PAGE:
My Late American Grandma Appeared to Me in a Bowl of Feijoada in Rio
A Story of Food, Fond Memories, and Family
There is an old saying that food bridges the gap between people, culture, and time. I have never found it to be more true than during my first trip to Rio de Janeiro and after my very first taste of feijoada. Feijoada can easily be considered as the history of Brazil in a bowl. I would soon come to realize how much of that history mirrored my own personal Coastal South Carolina culinary history.
On my last day in Rio, I visited the small neighborhood of Santa Teresa – the quaint artsy, bohemian district of the city. There I found painters, sculptors, jewelers, and others selling their works along old narrow cobblestone roads lined with restaurants and small neighborhood gastrobars known as botequims filled with group circles of musicians better known as “rodas de pagode” music - a sound different from samba but still very Brazilian – a more intimate setting, more communal, more personal. It was a draw.
My Brazilian guide suggested a small bar that overlooked the famous Guanabara Bay with Christ the Redeemer’s outstretched arms off in the distance. The view was breathtaking. Once we were seated, my guide suggested Feijoada for lunch. I had no idea what that was but from the few words I could understand, I was able to put together that it was some sort of “bean stew.” When it arrived at our table, I was in awe at what I saw – a bowl of familiar items that I ate as a child at my late grandma’s table.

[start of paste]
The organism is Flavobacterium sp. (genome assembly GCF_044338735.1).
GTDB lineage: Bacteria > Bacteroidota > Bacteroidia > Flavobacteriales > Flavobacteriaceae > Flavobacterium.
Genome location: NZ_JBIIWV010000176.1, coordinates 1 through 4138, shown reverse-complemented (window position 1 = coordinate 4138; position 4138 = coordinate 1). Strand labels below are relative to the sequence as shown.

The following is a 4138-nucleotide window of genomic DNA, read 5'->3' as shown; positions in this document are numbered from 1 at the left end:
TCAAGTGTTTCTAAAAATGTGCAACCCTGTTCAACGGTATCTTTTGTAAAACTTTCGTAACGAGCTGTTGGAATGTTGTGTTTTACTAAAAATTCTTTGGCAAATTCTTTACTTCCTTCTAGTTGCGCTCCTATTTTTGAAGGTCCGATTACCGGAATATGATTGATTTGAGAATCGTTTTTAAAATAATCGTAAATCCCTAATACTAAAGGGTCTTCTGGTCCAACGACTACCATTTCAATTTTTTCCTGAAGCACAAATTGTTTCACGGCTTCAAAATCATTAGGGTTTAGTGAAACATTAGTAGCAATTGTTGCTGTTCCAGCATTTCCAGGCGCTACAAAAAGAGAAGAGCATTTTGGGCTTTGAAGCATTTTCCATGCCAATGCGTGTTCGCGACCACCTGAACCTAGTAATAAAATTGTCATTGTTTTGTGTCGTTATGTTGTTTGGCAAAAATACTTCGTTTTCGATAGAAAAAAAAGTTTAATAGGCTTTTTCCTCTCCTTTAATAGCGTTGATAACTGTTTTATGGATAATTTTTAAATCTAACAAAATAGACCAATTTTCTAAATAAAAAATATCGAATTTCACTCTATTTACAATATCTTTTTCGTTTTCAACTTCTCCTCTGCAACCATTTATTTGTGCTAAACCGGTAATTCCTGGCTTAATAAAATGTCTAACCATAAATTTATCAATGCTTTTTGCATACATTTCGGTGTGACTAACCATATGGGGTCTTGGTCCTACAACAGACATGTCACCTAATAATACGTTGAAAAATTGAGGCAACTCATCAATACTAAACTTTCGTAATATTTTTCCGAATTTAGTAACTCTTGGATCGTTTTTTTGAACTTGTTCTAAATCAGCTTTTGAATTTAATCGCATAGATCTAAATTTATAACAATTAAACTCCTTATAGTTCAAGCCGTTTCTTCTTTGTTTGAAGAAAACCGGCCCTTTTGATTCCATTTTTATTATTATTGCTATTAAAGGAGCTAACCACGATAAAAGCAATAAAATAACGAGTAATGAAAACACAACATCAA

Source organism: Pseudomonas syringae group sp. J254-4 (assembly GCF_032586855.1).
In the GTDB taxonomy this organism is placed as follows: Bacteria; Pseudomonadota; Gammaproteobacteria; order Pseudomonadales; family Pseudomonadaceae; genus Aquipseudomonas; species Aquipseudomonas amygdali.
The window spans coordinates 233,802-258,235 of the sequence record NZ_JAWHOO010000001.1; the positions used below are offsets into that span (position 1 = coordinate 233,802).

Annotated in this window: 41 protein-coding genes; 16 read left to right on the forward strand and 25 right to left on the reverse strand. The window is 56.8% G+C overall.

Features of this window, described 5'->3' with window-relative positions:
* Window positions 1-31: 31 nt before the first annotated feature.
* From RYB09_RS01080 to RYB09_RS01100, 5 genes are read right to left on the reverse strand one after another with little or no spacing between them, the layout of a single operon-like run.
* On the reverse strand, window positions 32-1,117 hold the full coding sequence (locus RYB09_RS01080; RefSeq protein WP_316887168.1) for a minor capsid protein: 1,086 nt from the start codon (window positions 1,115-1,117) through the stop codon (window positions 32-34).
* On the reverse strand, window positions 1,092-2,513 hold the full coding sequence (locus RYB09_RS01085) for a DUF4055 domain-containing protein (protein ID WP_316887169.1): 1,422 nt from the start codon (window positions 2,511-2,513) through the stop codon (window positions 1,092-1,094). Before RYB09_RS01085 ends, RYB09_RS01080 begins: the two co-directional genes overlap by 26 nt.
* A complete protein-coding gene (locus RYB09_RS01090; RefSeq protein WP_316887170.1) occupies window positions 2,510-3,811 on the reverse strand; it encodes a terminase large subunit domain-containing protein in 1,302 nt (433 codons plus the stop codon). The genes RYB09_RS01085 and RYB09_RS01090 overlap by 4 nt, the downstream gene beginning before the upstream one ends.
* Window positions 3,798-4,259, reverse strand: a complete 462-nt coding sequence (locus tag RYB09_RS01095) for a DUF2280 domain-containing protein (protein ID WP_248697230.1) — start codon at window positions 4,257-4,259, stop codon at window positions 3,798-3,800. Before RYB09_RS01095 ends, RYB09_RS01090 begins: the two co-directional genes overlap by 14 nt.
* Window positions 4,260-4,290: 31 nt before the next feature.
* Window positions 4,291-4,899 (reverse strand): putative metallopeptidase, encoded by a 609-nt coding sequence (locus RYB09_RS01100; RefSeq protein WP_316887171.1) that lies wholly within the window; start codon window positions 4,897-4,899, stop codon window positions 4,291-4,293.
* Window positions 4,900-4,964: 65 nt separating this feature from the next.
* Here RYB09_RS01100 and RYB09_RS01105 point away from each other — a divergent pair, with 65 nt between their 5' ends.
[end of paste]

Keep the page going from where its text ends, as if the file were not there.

The bowl of “bean stew” was filled with black beans that had been cooked for hours along with the “slave cuts” of meat - neck bones, hocks, spareribs, linguica, and a few other items. It was served with two familiar staples of Coastal South Carolina cuisine – rice and to my surprise, finely chopped collard greens sautéed in garlic and two unfamiliar pairings of farofa (a toasted manioc flour dish) and orange slices - which I thought was strange but later learned were included to help with digestion after the meal.
As I tasted my Feijoada, I felt as though I was instantly transported back to my grandma’s kitchen table with each bite. I remembered Sundays where she made a similar dish. Her’s didn’t have such an interesting name as Feijoada and she used different types of beans but her’s delivered the EXACT same flavor. At that moment, everything felt so familiar. I began to reminisce on the many Sunday dinners I spent at her house, standing by her side as she gave me cooking lessons. Teaching me how to season properly without measuring - you know, "until the ancestors say it's enough." Stressing how important patience is to marrying flavors in every slow-simmering pot. Showing me that cooking is an art and act of love. I could feel her spirit around me at that little table in Rio as a whirlwind of happy memories rushed through my head.
I was overwhelmed by how emotional that bowl of "Brazilian bean stew" made me although I did not outwardly display it. Even though I had never been to Brazil before, that day I felt as though I connected with a part of my unknown ancestral history. That day I realized the vast power and perseverance of The African Diaspora. That day I realized that my African American grandmother and those Afro Brazilian cooks in that small botequim “spoke” a common language through food that I never knew existed. Thousands of miles and two continents away, the same language. That day a part of my spirit realized it was home. My ancestors smiled upon me and said “Welcome!” and I have traveled back to Brazil every year since 2011 to break bread with them and they receive me with open arms.